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Category archives for Biocultural Diversity

The Great Nature Project features the Florida Wildlife Corridor

I am pleased to share my Florida Wildlife Corridor photography collection as part of the new Great Nature Project by National Geographic. To raise awareness for the Florida Wildlife Corridor, we’ve also created a custom group within the Great Nature Project. Check out the Florida Wildlife Corridor Group to learn how you can post your own photographs to…

Former Yugoslav Barrack Gets New Life as an Art Space and Anarchist Squat

National Geographic grantee Riley Arthur is documenting the ‘Erased of Slovenia’ – 200,000 non-ethnic Slovenian residents who were not automatically granted citizenship after the country split from Yugoslavia in 1991. Her journey led her to an artist colony where she began her search for this community.

REDD+ Can Be a Game-Changer in the Battle Against Tropical Deforestation

In a high profile side event to the UN General Assembly next week, UN agencies, NGOs and the private sector will gather at the Wildlife Conservation Society’s Bronx Zoo to celebrate recent successes in forest protection to combat climate change and call for much greater future investment.

Genetically Modified or Organic Farming: Which Will Sustain a Growing Nation?

In the newly formed state of Telangana, India, the high-tech science of genetic modification is mediated by a 6,000 year old farming tradition. PhD candidate Andrew Flachs explores how new technologies are changing farmer lives (and how farmers are adapting new technologies to suit their needs).

September 1, 2013: Speed Hiking From Mexico to Canada, Coming Face to Face With a Grizzly and More

This week, we set a speed record walking from Mexico to Canada, pack bear spray in the event that we encounter a bear, dog or family member who gets out of line, and cycle across the United States in just 42 days.

Top 25 Photographs from the Wilderness #15

We are rediscovering that only through sharing will we save this magnificent planet. Social media gives us the ability to share photographs, thoughts, ideas, and knowledge almost instantaneously with powerful effects. A great example of this is National Geographic’s “The Great Nature Project”. This is a worldwide celebration of our diverse planet through photographs submitted by people around the…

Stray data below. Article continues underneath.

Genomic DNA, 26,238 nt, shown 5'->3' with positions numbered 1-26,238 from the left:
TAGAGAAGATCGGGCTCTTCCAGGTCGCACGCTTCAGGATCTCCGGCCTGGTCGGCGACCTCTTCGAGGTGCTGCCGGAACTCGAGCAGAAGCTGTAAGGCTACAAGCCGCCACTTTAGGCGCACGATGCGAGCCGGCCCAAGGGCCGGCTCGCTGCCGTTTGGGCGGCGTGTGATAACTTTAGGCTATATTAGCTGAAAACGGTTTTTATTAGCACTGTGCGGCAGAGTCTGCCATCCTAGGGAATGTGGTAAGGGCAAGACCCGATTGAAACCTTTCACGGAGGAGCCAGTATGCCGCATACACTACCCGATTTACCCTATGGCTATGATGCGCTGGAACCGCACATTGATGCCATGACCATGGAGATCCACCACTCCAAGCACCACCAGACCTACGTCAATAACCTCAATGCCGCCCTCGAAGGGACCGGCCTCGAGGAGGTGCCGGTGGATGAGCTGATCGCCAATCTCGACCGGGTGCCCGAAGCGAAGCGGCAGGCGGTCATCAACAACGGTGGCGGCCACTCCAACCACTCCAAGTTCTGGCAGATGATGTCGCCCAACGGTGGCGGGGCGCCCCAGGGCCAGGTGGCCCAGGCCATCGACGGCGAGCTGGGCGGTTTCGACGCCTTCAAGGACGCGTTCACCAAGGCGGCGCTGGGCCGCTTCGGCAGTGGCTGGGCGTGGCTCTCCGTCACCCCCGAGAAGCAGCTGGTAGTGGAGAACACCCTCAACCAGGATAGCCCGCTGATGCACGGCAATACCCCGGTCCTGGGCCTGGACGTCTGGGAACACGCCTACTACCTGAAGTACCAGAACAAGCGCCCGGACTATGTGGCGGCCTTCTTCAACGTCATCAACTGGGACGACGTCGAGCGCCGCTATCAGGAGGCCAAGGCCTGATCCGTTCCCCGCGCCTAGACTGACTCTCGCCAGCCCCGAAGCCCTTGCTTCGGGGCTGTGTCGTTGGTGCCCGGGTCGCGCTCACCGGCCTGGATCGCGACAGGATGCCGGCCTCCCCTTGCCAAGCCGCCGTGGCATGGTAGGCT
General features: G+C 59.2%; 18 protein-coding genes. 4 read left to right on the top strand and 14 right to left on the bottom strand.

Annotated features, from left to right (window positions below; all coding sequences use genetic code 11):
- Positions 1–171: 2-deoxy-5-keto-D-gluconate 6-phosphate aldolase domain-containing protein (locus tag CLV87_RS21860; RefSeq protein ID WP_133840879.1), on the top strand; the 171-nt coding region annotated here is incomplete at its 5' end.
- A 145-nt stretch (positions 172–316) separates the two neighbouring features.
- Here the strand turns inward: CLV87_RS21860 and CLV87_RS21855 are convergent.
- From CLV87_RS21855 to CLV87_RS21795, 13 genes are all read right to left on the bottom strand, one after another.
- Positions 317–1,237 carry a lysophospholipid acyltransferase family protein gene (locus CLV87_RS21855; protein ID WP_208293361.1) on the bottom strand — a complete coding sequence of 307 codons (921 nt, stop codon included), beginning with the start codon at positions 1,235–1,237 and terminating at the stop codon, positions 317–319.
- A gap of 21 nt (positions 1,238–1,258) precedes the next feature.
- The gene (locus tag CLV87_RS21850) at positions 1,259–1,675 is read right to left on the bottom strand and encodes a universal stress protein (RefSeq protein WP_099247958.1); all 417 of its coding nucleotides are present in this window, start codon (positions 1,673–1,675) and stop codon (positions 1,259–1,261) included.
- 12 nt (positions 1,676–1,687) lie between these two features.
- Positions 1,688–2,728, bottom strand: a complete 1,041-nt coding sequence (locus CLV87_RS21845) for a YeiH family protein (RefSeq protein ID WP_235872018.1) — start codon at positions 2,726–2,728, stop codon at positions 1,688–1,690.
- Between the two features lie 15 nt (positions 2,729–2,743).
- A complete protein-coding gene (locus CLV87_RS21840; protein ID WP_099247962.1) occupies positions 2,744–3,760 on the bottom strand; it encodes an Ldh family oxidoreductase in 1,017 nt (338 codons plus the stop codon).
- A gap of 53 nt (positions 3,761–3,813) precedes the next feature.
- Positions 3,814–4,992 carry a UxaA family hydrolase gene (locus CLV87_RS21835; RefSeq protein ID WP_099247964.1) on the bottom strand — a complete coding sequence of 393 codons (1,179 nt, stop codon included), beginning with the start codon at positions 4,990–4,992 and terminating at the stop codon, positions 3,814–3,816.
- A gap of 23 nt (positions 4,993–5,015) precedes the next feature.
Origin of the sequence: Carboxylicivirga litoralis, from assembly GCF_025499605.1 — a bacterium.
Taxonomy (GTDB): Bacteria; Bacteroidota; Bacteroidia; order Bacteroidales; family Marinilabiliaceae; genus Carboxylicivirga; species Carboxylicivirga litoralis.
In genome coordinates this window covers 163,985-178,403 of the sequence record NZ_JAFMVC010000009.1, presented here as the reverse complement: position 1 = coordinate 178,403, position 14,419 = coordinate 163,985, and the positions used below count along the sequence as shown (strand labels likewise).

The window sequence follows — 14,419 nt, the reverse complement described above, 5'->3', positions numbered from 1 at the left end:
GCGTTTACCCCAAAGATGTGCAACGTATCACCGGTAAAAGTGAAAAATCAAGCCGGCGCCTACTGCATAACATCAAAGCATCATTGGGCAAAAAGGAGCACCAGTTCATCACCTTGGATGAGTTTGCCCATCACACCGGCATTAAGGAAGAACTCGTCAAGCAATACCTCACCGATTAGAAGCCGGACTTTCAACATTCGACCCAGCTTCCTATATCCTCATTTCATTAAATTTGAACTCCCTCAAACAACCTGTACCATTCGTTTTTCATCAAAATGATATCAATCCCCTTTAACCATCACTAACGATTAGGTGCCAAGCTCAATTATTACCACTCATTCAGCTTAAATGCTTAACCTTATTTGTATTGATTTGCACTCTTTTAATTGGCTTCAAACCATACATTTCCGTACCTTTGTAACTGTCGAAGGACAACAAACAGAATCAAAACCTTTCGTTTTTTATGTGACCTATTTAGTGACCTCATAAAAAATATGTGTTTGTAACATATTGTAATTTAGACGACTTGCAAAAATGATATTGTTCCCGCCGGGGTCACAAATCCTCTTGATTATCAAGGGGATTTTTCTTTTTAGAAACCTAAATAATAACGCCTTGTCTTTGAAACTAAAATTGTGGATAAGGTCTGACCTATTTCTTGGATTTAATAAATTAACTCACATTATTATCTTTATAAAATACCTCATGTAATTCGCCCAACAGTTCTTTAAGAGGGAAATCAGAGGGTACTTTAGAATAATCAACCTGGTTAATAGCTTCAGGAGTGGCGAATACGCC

Dreams of the World: Buddhist Monk from Angkor (Cambodia)

 This post is the latest in Kike Calvo´s series Dreams of the World, which profiles interesting people we meet during our travels. “I was young the last time I was here. It was, perhaps, 45 years ago” Buddhist monk Tak Tak, 60, said gently as he contemplated the silent magnificence of early morning Ta Prohm temple…

Where Brazilians Love to Shop (Hint: Not in Brazil)

Anyone who’s ever gone on vacation in a country with cheap prices has heard some variation of the following advice: go with your suitcases empty. Buy everything there and then bring it all back. Favorable exchange rates and developing economies can make everything cheap, much cheaper than you’d find back home.

But there’s a strange way it’s playing out in Brazil. Rather than heading to Cambodia, China, or Bangladesh where many low-cost consumer goods are made, young Brazilians are heading to the United States.

Celebrating the Ingenious Skills of Tribes

From the hunting peoples of Canada to the hunter-gatherers of Africa, tribal peoples have found ingenious ways of surviving over thousands of years. For many tribal peoples, continuous immersion in nature over thousands of years has resulted in a profound attunement to the subtle cues of the natural world. Acute observations have taught tribes how…

August 4, 2013: Running 135 miles through Death Valley, Swimming with Navy Seals, and More

This week, we run 135-miles and gain 8,642 feet in altitude in a race through Death Valley, then we set a North American paragliding record, soaring 240 miles over eight hours, and finally, we meet a former Navy seal, living out her days eating fish and swimming for tourists at the Smithsonian National Zoo.

Turkish Town Has Hosted 12,000 Years of Human History & Stunning Biodiversity

Almost nowhere in the world is human history as densely layered as it is in Hasankeyf. Strange sights greet its visitors: thousands of caves carved into limestone cliffs, children playing on the remains of a gargantuan medieval bridge, the towering minaret of a 15th-century mosque. Explore the ancient Turkish town with NG Young Explorer Julia Harte and team member Anna Ozbek.

Indigenous Cultures Team Up to Apply Ancient Wisdom to Today’s World

The “ancient world” isn’t gone. It’s a vital part of our world today, and it could hold answers to some of our most pressing challenges.

July 28, 2013: Riding Horseback From Canada To Brazil, Walking Silently For 17 Years, and More

This week, we ride from Calgary to Brazil, relying on the kindness of strangers, then we forego motorized vehicles for 22 years while maintaining a vow of silence, and finally, we get some hiking tips from the best hiker in the world.

Top 25 Wild Bird Photographs of the Week #46

Every week we are amazed by the ingenuity and passion required to capture the thousands of amazing wild bird photographs submitted by hundreds of photographers as pat of the Wild Bird Revolution. This is one of the most colorful and magical collections of wild bird photographs ever compiled. The photographers responsible for these stunning photographs…

A Tale of Water Lilies, Hippos and Explorers…

Boyd Matson, presenter of National Geographic Weekend, and I discussed how we survive the hippos and crocodiles, what we eat, and how we actually cross the Okavango Delta each year. We focussed on the use of water lily rhizomes (often called “water lily bulbs”) and the seeds from the water lily flowers as an important…